- Title: CROATIA: Croatia votes to join EU in 2013, despite crisis
- Date: 24th January 2012
- Summary: ZAGREB, CROATIA ( JANUARY 22, 2012) (REUTERS) EUROPEAN UNION FLAG WAVING IN FRONT OF CROATIAN PARLIAMENT EU AND CROATIAN FLAGS ABOVE ENTRANCE TO CROATIAN PARLIAMENT CROATIAN PRESIDENT IVO JOSIPOVIC SURROUNDED BY MEMBERS OF PARLIAMENT AND AMBASSADORS MUSICIANS TWO MEN LOOKING AT REFERENDUM RESULT ON SCREEN MUSICIAN PRIME MINISTER ZORAN MILANOVIC SHAKING HANDS WITH MEMBERS OF PARLIAMENT MUSICIANS
- Embargoed: 8th February 2012 12:00
- Location: Croatia, Croatia
- Country: Croatia
- Topics: Politics
- Reuters ID: LVA2ZCCIJ95FIMXOBMINKD6ET2E9
- Aspect Ratio:
- Story Text: Sixty-six percent vote in favour after government says European Union offers only chance of economic recovery.
Croatia voted on Sunday (January 22) to join the European Union next year, shrugging off concerns over the economic turmoil in the bloc and fears that membership will compromise its hard-won sovereignty.
Provided all 27 member states ratify its accession, the Adriatic state will enter the EU on July 1, 2013, more than two decades after breaking away from socialist Yugoslavia and fighting a 1991-95 war to secure independence.
It will become the second former Yugoslav republic to join the EU, following Slovenia in 2004.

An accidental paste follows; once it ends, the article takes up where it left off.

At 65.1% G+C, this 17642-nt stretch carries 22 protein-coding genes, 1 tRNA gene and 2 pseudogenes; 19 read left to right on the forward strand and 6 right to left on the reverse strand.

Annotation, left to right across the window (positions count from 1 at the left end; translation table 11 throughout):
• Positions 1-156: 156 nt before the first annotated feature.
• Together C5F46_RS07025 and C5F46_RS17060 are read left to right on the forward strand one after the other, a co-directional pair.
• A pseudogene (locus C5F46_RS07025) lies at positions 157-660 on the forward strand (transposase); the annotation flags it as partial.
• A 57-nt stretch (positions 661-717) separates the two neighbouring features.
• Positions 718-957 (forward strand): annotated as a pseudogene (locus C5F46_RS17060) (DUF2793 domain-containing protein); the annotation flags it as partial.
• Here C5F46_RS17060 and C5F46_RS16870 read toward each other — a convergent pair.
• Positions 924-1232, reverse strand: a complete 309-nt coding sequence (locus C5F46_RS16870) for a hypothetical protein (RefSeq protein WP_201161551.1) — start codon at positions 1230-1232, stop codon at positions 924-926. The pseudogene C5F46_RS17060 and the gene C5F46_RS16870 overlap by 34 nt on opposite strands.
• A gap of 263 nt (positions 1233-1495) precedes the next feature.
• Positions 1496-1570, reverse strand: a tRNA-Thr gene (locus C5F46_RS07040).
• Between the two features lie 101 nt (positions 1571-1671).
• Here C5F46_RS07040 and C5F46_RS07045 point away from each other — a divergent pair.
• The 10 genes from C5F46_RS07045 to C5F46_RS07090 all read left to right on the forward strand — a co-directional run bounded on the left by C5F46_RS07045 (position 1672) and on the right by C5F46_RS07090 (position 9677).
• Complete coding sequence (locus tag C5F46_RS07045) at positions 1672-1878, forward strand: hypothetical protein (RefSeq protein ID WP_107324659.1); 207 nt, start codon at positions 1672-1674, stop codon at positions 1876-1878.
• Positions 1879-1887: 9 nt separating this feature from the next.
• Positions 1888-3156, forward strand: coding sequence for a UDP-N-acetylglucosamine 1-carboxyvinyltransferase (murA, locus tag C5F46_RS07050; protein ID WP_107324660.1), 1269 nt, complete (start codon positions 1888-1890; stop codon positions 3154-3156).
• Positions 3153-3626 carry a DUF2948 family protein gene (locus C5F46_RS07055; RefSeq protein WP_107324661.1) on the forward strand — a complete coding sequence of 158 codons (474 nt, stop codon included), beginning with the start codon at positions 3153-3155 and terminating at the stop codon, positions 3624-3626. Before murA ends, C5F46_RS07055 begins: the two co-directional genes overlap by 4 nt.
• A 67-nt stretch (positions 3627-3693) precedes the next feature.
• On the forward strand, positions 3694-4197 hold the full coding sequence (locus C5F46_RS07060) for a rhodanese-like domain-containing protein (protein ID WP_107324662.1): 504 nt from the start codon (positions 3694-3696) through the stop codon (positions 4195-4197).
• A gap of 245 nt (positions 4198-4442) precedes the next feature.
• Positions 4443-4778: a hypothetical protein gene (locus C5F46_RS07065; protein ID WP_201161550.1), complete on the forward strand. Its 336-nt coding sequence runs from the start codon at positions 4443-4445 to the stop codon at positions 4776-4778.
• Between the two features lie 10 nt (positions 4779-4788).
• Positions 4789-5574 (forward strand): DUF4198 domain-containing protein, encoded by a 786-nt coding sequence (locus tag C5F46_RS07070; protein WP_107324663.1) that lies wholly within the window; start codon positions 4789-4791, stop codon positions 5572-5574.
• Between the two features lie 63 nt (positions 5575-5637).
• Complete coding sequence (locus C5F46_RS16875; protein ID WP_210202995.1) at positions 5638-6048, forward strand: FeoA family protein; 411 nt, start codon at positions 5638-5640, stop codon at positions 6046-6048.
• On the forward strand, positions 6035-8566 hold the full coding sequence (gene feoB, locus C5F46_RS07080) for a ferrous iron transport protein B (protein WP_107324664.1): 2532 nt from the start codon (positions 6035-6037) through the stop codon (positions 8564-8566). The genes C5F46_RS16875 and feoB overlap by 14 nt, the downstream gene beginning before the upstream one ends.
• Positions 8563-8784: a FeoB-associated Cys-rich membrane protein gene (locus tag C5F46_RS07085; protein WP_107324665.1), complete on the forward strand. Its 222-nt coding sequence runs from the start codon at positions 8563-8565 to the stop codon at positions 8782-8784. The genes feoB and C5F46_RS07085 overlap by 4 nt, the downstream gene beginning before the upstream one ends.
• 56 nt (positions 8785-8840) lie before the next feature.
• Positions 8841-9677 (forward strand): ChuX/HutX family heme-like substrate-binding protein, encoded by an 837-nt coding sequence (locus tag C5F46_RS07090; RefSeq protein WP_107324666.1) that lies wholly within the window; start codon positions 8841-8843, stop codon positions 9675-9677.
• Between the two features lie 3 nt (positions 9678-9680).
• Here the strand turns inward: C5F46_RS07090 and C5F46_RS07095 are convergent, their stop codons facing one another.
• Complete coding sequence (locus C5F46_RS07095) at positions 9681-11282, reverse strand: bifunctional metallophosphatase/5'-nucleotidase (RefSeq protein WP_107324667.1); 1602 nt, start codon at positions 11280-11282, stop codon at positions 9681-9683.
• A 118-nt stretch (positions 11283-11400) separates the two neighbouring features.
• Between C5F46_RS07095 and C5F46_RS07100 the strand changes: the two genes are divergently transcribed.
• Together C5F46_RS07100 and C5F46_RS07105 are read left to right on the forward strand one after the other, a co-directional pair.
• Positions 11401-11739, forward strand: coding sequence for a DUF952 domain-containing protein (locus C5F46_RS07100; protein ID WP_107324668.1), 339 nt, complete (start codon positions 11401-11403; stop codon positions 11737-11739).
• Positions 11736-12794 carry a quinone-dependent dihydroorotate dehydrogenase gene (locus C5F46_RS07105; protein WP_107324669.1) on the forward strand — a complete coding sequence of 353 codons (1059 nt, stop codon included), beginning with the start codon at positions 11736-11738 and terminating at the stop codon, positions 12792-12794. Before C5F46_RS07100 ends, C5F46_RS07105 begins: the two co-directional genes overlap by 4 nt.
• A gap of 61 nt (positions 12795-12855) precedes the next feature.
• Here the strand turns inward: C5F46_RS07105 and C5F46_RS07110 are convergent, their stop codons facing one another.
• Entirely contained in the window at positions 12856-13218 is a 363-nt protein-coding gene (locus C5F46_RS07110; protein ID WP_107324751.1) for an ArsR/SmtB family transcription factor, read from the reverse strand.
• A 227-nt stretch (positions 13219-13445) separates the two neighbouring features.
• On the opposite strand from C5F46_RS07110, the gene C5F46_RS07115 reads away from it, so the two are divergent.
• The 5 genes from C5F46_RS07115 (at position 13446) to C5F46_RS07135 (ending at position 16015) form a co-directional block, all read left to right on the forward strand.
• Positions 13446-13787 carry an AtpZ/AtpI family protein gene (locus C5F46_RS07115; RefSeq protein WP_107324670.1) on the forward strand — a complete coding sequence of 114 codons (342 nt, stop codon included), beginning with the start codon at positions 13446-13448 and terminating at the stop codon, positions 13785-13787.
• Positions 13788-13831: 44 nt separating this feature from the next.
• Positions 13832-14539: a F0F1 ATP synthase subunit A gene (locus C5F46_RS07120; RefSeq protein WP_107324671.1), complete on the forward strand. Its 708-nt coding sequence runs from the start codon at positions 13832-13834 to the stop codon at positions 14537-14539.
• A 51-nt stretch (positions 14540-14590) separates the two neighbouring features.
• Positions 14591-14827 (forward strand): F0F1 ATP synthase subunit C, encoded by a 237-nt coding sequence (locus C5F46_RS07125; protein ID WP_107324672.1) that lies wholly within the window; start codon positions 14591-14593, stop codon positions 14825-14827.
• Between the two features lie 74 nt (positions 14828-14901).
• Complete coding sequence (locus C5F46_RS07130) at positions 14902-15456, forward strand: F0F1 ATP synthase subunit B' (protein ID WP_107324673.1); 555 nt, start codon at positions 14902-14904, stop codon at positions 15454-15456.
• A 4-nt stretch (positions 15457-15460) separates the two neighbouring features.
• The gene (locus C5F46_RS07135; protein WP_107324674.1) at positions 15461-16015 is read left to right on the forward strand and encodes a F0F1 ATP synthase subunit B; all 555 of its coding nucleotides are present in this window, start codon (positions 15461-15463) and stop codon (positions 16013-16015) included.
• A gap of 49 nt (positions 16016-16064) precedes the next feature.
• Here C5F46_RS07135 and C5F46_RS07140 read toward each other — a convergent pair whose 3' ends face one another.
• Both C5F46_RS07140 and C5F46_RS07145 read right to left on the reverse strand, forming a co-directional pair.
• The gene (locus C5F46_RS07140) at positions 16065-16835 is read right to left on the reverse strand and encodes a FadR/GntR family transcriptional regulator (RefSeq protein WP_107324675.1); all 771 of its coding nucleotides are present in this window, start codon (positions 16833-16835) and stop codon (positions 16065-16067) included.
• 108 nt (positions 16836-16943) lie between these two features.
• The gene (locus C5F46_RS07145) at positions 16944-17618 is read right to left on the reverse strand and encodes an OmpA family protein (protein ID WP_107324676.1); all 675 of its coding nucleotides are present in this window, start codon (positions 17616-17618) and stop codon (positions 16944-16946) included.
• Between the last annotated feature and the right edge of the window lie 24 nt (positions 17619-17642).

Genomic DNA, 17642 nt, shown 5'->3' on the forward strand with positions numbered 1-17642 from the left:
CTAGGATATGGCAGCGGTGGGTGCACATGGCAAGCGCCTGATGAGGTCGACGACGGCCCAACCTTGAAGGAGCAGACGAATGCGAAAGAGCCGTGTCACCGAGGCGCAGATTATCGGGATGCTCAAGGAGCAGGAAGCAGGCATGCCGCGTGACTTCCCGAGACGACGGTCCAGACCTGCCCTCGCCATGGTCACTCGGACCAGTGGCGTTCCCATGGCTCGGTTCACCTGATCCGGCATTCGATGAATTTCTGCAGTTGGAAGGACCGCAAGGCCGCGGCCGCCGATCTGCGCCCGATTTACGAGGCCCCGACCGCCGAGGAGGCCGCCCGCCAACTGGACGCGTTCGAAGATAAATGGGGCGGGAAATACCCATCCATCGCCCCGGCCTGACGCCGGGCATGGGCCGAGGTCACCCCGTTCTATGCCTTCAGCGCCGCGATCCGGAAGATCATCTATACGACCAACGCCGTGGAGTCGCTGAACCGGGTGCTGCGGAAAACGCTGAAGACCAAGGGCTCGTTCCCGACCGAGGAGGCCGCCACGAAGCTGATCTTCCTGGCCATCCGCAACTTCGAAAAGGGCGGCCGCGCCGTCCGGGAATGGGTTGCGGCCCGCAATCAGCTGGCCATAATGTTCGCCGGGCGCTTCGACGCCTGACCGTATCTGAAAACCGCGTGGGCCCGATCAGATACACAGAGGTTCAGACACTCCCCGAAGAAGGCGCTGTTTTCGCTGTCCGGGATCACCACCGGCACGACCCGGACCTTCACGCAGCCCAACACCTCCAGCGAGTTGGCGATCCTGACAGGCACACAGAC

Sixty-six percent ticked "Yes" in the referendum, the state electoral commission said with almost all votes counted.
"This a turning point in our history and we will be responsible for our own decisions. Success or failure now depends solely on us," Prime Minister Zoran Milanovic told reporters.
Turnout, however, was low, at 44 percent of eligible voters, well below the resounding votes of many former communist countries that joined in 2004 and 2007.
That figure appeared to reflect widespread uncertainty among Croats over what membership will really mean.
But the result suggested the EU had not completely lost its appeal in the struggling western Balkans despite the debt crisis that is threatening the single currency.
"The integration of Croatia in the European Union now is the best possible signal towards the other countries in the region," said Head of the European delegation to Croatia Paul Vandoren.
Many Croats hope accession will mark a clear break with the region's recent past of war and nationalism, and help its weak economy through EU funds and full access to the bloc's common market.
The slow pace of reform in the rest of the western Balkans, and waning enthusiasm within the EU for further enlargement, mean other countries in Croatia's neighbourhood - such as Serbia, Bosnia and Albania - will wait years before they too can join. Tiny Montenegro on the Adriatic coast is next in line.
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